Effect of Emulsifier Type, Maltodextrin, and β-Cyclodextrin on Physical and Oxidative Stability of Oil-In-Water Emulsions

Duygu Kibici, Derya Kahveci*

*Corresponding author for this work

Research output: Contribution to journalArticlepeer-review

26 Citations (Scopus)

Abstract

Abstract: The effect of emulsifiers, emulsion stabilizer (maltodextrin, MD), and β-cyclodextrin (BCD) on physical and oxidative properties of oil-in-water (O/W) emulsions (5%, 20%, 40% of oil, w/w) was investigated. Four different emulsifiers were selected based on their structure: two types of protein-based emulsifiers (sodium caseinate, SC; and whey protein isolate, WPI), and two types low molecular weight emulsifiers (LMEWs: lecithin, LEC; and Citrem, CITREM). Physical and oxidative stability of emulsions prepared with these emulsifiers together with MD were compared based on their creaming index (CI), viscosity, droplet size, zeta potential, peroxide and p-anisidine values. LMWE-stabilized emulsions (with LEC or CITREM) had better creaming stability with lower droplet sizes whereas protein-stabilized emulsions (with SC or WPI) had higher viscosities. Droplet size was the lowest when CITREM was used, which increased with increasing oil concentration for all emulsifiers. Formulation with the lowest CI value and droplet size was considered to be more prone to oxidation; therefore, a 1:1 (w/w) combination of CITREM with BCD was used to stabilize the emulsions to improve the oxidative as well as physical stability. Added BCD significantly increased the storage stability of emulsions by reducing CI and droplet size values with a simultaneous increase in the viscosity, both at room temperature and at storage conditions (at 4 and 55 oC). However, the oxidative as well as physical stability of BCD added emulsions were not improved, neither toward heat- nor light-induced lipid oxidation. Practical Application: This work investigated the effects of emulsifiers and dextrins on the stability of oil-in-water (O/W) emulsions. Both maltodextrin (MD) and β-cyclodextrin (BCD) addition resulted in enhanced physical stability, the latter being more effective. The findings can be applied to formulate emulsions with improved shelf life within the limits of allowed daily intake (ADI) level of BCD (5 mg/kg bw per day).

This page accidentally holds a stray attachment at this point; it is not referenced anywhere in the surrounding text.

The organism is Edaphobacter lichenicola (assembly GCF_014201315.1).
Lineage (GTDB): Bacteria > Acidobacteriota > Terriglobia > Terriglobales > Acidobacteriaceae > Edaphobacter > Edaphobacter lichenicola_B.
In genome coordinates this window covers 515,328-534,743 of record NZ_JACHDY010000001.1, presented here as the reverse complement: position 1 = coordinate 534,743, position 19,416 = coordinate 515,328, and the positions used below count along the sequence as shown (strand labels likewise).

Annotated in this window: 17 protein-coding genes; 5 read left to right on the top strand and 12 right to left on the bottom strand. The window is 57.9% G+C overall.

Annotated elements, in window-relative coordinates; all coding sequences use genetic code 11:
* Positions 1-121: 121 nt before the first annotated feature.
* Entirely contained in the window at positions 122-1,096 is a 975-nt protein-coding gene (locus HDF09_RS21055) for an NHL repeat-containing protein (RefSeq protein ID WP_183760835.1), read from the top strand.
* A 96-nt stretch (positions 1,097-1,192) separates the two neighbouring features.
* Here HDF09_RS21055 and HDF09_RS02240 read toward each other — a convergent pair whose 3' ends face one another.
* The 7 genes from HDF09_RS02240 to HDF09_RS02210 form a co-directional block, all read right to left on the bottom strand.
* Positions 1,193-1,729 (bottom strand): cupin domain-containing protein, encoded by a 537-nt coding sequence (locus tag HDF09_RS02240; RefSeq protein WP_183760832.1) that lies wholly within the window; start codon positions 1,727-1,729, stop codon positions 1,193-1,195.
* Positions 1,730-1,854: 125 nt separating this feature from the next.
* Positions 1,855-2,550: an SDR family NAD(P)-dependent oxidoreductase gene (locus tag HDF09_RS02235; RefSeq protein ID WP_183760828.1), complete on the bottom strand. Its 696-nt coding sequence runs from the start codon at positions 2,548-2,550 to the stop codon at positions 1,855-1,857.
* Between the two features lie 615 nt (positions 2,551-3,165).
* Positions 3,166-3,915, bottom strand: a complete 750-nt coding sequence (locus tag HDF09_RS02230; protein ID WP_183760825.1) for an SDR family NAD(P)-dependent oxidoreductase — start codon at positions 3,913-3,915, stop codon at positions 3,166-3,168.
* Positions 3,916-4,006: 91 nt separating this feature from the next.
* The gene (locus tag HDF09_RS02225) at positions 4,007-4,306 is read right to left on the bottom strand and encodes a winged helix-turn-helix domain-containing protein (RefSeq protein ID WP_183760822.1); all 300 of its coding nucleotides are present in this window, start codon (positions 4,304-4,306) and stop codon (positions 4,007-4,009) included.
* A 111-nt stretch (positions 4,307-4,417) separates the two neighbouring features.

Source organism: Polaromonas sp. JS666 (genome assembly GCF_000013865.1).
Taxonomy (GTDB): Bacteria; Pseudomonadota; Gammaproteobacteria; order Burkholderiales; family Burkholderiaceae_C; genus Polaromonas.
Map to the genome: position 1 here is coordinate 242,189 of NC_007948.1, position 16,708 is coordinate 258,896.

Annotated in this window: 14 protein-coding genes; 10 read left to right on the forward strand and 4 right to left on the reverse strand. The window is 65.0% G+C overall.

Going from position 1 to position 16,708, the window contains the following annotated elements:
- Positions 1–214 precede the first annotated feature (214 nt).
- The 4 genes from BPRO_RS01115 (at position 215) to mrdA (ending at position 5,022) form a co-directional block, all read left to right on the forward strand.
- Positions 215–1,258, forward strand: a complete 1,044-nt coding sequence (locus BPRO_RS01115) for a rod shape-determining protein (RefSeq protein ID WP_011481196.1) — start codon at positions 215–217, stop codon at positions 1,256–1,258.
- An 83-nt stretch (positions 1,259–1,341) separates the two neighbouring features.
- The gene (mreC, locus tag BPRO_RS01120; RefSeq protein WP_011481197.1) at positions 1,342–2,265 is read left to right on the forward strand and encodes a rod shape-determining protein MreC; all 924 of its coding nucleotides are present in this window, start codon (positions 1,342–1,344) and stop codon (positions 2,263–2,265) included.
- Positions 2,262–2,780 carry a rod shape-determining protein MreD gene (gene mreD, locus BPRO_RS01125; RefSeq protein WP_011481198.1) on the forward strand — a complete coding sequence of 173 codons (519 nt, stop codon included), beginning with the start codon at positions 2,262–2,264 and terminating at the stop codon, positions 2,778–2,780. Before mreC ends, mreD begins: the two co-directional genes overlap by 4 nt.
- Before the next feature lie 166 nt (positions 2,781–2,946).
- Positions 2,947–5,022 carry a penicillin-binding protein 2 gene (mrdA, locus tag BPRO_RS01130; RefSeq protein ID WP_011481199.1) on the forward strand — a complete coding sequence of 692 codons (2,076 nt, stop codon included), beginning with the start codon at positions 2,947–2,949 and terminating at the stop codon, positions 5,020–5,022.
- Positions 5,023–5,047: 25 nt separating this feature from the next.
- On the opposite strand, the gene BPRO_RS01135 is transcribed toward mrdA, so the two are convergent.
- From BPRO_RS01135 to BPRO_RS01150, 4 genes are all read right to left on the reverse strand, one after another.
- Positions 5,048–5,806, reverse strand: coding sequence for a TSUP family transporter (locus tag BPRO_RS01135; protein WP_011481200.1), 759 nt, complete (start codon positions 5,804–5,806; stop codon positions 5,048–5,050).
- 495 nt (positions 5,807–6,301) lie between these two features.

Original languageEnglish
Pages (from-to)1273-1280
Number of pages8
JournalJournal of Food Science
Volume84
Issue number6
DOIs
Publication statusPublished - Jun 2019
Externally publishedYes

Bibliographical note

Publisher Copyright:
© 2019 Institute of Food Technologists®

Keywords

  • cyclodextrin
  • emulsion
  • lipid oxidation, maltodextrin
  • stability

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